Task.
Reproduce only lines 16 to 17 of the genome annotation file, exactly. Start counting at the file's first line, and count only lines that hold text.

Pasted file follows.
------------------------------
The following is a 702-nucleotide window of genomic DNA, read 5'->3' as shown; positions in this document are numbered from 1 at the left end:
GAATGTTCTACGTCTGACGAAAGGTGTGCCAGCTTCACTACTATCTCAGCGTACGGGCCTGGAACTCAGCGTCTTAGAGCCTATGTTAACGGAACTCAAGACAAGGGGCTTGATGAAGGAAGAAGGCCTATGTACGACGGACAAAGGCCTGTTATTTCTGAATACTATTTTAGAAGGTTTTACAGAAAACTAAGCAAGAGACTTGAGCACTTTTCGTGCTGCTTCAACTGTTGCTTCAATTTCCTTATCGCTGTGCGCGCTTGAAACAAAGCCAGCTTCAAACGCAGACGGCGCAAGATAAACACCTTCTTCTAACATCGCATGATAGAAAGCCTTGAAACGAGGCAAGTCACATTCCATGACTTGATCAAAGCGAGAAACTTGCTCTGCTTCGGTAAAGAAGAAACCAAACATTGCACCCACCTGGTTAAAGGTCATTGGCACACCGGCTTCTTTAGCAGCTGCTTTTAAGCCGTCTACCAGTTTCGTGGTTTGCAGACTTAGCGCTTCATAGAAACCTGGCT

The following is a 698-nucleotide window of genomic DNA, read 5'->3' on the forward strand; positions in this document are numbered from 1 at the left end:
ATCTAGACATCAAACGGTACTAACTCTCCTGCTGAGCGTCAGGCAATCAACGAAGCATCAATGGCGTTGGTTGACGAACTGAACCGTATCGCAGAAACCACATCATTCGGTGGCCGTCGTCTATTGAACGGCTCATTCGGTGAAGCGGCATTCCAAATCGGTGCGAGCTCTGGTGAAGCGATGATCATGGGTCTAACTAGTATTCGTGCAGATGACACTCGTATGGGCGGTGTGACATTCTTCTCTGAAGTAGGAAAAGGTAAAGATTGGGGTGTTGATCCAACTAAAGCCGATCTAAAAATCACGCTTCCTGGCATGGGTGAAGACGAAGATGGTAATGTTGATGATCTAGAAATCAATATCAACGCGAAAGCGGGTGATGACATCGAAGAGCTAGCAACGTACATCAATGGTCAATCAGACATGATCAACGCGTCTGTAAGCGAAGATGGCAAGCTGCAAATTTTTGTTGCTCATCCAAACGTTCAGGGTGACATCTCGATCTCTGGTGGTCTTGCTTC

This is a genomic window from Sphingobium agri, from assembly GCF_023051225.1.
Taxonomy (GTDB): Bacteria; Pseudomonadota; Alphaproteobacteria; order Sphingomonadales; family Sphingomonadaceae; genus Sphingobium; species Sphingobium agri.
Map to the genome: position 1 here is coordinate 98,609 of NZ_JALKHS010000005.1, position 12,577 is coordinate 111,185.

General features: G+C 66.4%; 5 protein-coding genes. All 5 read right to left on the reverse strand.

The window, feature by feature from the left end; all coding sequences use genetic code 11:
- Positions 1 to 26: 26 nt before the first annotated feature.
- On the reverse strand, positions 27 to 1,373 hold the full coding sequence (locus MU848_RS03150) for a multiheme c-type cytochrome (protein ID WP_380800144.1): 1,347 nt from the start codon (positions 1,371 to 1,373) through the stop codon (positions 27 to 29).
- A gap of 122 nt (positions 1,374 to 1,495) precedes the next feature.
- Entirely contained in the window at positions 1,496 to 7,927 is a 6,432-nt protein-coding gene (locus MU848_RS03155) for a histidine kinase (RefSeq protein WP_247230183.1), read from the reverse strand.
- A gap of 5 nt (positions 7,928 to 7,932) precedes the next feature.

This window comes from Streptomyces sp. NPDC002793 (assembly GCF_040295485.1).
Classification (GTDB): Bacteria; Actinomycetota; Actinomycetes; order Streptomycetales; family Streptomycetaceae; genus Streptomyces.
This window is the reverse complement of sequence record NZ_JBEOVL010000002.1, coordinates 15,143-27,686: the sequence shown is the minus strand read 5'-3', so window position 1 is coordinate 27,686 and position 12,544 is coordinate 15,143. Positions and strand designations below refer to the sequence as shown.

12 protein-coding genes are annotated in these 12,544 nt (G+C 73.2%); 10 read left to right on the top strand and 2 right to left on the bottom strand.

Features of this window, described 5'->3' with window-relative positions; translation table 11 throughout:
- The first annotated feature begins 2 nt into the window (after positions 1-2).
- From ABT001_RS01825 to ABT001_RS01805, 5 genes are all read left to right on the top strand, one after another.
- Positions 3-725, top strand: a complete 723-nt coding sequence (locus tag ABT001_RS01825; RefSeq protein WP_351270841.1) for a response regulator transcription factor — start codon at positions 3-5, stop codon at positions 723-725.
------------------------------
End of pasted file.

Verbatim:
Classification (GTDB): Bacteria; Actinomycetota; Actinomycetes; order Streptomycetales; family Streptomycetaceae; genus Streptomyces.
This window is the reverse complement of sequence record NZ_JBEOVL010000002.1, coordinates 15,143-27,686: the sequence shown is the minus strand read 5'-3', so window position 1 is coordinate 27,686 and position 12,544 is coordinate 15,143. Positions and strand designations below refer to the sequence as shown.